Being Present to the Future
Sister Joyce Lehman
The phrase, most commonly attributed to philosopher and essayist George Santayana, “Those who cannot remember the past are condemned to repeat it” reminds us that it is important to be willing to look at history in order to learn from it. Albert Einstein’s saying that “Insanity is doing the same thing over and over again and expecting different results” encourages us not to get stuck there. Though we may long for what made us comfortable in the past, we can’t help but to be drawn forward into the mystery that is the future, even when it is uncertain and sometimes downright scary.
Just like families keep heirlooms and photo albums of past days and generations, as a general rule most institutions have archives which hold the stories of their founding and progress, failures and successes. We are no different. We have letters, documents, photos and artifacts from various places and periods in our history. Today we can find pertinent historical names and places, see pictures and recall fondly (or not so fondly) events from our own past, and wonder at the bravery and courage of so many Sisters who answered God’s call. We admire our early Sisters who found themselves on foreign soil learning and speaking a different language and doing things they never would have imagined. Later generations went to other parts of this country and to other countries and did the same. As the stories unfold we see how they made do with very little for themselves and yet were able to build up schools, orphanages, nursing homes and networks of prayer and care.
While it’s fun to gather and tell stories of times gone by, to laugh at our blunders and missteps, and to wonder at how things happened and why, we are not meant to settle in the past. As our Community gets older (going on 179 years) and we discover that we are celebrating more diamond and platinum than silver jubilees, we can be tempted to yearn for the “good old days,” when we were young and vital and could make a difference in the classroom, in the parish, in the boardroom. Now looking behind us and seeing very few who are around to take our place, we can be tempted to circle the wagons and let the dreaming and imagining of a brighter future to others.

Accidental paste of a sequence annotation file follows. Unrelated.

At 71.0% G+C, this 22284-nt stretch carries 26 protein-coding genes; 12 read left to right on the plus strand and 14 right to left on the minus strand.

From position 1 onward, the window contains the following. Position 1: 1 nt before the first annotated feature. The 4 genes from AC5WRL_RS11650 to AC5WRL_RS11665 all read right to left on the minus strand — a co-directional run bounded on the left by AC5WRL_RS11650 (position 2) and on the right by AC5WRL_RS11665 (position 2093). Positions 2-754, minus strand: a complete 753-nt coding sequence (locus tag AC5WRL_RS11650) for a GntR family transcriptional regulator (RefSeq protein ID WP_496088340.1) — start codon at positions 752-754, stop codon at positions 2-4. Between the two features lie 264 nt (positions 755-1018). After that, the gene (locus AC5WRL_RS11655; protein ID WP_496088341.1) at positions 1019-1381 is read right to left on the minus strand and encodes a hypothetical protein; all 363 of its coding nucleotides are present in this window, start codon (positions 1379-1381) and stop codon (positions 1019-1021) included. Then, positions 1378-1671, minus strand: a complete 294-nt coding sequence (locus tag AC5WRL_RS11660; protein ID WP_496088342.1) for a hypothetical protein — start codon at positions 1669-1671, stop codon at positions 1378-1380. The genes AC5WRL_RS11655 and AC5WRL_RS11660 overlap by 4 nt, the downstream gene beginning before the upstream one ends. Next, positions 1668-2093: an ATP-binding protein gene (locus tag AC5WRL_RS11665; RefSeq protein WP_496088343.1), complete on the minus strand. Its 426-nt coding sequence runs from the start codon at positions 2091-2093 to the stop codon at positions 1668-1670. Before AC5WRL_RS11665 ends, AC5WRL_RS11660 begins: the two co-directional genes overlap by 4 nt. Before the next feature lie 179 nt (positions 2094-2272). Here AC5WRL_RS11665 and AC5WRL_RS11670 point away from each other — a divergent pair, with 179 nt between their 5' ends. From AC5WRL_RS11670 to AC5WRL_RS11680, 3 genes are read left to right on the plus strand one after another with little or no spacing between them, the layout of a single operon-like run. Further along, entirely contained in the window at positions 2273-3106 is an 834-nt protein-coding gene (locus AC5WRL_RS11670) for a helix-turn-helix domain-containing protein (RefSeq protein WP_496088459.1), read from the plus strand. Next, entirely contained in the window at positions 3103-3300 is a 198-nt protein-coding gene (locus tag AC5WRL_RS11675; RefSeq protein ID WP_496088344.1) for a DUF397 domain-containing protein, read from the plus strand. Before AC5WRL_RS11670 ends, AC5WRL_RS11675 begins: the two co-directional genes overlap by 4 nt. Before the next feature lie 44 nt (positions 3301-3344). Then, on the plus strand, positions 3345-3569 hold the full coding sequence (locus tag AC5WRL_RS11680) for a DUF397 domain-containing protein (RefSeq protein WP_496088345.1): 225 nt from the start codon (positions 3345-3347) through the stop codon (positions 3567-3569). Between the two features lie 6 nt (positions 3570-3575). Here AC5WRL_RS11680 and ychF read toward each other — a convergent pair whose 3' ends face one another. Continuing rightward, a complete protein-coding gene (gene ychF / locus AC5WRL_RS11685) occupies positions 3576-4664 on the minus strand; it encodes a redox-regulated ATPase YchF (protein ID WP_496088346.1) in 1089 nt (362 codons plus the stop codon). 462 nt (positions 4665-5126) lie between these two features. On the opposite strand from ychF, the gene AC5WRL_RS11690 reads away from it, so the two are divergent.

That temptation to self-absorption and gratification, along with all those other temptations that a self-indulgent culture tells us are ours by right of our age, needs to be exorcised right along with any temptation to “rest on our laurels.” The future begins every day we wake up, and it includes listening to what it is that God is asking of us for that day. One of the great gifts we have been given, and we are called to give in return, is our relationship to God expressed not only in action for the “least of these” but also in our daily prayer. While society values productivity, our Sisters value presence: to each person they meet and to the God they love and who loves them.
Our Sisters are powerhouses of prayer. At Salem Heights, just outside chapel, is a prayer board where Sisters and anyone else can put up the names and intentions of those who want us to pray for them. On the website, www.preciousbloodsistersdayton.org, is a place where those who visit can indicate their concerns and desire for prayer. The Sisters take these petitions seriously, bringing the needs to the attention of God. However God answers the prayer, the petitioner and the pray-er are changed by the very act of presenting the prayer and depending on God.
As we recall the past, strive to be fully present in the present and anticipate a future where the reign of God is revealed, let us present ourselves and the needs of others to God, holding an abiding trust in Jesus who shed His Blood that we might have life and life eternal.